Choose either Buffering Allowed But Turned Off or Buffering Turned On if the users of this data can tolerate a 1-to-4 minute buffer latency. Don't forget this latency will not exist when updating data because you will code bypassing buffer to get the latest information.
Buffering Not Allowed on a SAP table means you should not turn buffering on for this table. Doing so can cause unreliable operation of R/3 applications and possible loss or corruption of data.
As shown on the Technical Settings screen in Figure 5.4, three types of buffering are possible:
Although you use a check box to indicate the buffering type, only one type can be selected at a time. If you choose more than one, an error message will be displayed.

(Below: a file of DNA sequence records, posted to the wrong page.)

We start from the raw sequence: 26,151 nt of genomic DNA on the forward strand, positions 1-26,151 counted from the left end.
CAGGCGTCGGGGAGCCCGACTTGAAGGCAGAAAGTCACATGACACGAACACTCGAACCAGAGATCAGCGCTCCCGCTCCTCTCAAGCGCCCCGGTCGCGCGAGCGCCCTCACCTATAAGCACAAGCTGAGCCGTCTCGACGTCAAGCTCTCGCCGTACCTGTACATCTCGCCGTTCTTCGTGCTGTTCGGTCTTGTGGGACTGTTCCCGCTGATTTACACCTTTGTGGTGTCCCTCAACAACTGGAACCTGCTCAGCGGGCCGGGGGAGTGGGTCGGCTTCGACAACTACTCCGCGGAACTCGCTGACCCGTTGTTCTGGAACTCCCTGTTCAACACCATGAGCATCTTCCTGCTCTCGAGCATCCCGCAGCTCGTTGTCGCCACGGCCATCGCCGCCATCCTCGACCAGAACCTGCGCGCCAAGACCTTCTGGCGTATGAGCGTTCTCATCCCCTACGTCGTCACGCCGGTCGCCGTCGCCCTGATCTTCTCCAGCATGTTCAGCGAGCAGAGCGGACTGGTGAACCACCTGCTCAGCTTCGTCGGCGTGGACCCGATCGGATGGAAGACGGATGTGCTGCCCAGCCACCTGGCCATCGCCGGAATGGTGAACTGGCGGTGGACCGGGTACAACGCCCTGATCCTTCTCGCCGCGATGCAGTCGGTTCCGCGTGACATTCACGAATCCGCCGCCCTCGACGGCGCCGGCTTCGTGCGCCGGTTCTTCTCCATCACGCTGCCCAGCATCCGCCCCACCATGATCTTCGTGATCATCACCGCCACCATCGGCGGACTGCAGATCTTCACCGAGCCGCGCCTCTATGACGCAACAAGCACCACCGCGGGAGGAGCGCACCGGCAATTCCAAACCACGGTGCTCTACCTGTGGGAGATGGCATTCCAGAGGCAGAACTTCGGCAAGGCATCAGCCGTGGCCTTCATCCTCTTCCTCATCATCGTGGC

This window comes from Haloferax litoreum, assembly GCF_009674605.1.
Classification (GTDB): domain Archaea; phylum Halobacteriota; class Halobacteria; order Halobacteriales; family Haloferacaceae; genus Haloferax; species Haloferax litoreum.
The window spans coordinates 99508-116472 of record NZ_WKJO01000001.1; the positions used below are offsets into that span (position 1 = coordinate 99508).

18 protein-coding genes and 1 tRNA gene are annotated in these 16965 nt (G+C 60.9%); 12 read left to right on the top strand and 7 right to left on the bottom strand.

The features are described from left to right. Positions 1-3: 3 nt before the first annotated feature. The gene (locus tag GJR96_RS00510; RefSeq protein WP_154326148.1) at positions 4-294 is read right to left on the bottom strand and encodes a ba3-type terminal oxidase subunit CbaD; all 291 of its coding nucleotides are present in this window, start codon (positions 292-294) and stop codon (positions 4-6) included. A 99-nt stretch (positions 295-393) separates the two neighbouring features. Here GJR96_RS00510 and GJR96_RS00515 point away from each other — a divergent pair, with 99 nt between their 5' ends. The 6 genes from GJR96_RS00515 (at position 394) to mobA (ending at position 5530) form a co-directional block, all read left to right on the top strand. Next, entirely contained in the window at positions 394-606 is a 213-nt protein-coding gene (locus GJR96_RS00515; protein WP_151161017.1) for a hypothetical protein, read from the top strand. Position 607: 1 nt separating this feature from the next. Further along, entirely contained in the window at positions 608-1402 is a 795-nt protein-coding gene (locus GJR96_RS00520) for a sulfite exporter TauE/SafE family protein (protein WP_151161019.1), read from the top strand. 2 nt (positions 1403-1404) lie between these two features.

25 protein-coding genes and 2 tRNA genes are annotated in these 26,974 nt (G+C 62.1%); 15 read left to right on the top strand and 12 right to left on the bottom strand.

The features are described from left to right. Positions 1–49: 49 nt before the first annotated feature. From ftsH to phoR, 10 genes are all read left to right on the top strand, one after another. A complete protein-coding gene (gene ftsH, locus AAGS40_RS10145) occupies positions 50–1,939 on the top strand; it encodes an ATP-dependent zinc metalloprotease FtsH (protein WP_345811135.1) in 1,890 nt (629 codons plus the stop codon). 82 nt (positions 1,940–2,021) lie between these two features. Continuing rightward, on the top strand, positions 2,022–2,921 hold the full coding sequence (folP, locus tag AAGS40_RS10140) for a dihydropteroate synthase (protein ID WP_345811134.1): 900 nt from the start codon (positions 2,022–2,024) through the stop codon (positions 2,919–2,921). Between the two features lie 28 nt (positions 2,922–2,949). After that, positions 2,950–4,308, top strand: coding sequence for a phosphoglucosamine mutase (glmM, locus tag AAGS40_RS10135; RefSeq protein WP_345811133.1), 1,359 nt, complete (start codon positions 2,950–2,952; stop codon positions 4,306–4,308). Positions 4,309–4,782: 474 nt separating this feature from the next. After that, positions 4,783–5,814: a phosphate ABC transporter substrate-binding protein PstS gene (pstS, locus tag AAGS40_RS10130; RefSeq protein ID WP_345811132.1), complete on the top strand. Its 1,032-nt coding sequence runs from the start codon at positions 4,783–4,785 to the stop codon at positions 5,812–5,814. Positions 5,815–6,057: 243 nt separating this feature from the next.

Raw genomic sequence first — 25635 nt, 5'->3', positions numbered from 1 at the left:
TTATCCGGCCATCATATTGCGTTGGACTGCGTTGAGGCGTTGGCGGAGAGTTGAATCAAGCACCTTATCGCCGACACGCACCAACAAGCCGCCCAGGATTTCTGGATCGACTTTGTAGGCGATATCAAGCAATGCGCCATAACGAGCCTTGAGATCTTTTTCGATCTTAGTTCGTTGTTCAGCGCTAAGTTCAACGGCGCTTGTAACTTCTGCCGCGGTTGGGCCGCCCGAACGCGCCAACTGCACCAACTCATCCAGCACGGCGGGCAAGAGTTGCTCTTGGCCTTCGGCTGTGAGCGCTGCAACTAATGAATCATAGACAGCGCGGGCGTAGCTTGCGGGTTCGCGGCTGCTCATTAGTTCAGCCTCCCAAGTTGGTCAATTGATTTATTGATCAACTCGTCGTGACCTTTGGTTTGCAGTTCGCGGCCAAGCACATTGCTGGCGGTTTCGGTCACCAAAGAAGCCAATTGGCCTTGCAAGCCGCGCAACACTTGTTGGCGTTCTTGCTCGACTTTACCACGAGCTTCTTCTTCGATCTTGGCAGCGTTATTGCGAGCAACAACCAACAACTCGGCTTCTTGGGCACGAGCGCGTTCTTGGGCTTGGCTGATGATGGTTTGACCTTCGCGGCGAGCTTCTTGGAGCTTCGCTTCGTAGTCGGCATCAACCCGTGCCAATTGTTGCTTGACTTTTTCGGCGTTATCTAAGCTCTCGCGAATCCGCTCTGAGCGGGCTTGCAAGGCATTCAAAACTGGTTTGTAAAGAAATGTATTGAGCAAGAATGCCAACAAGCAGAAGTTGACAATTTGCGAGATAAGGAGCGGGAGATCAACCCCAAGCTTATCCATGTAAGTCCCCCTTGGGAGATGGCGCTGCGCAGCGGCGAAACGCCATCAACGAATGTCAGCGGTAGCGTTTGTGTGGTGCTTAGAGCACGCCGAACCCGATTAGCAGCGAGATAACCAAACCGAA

There are two data buffers on each application server, and the buffering type chosen determines which buffer is used. On an application sever there are:
The generic record buffer is called TABL (short for "table"). The single-record buffer is TABLP ("P"' stands for "partial").
To activate the full buffering type, tickmark the Full check box. When an attempt is made to read data from a fully buffered table, the system looks in the TABL buffer for it. If it is not found there, all rows are loaded from the database into TABL (see Figure 5.17). This happens whenever a select statement for it is executed, no matter how many records match the where clause. Even if no records match, all are loaded into the buffer if the table is not already there or if it has been invalidated due to buffer synchronization.
Figure 5.17: All rows of a fully buffered table are loaded into TABL.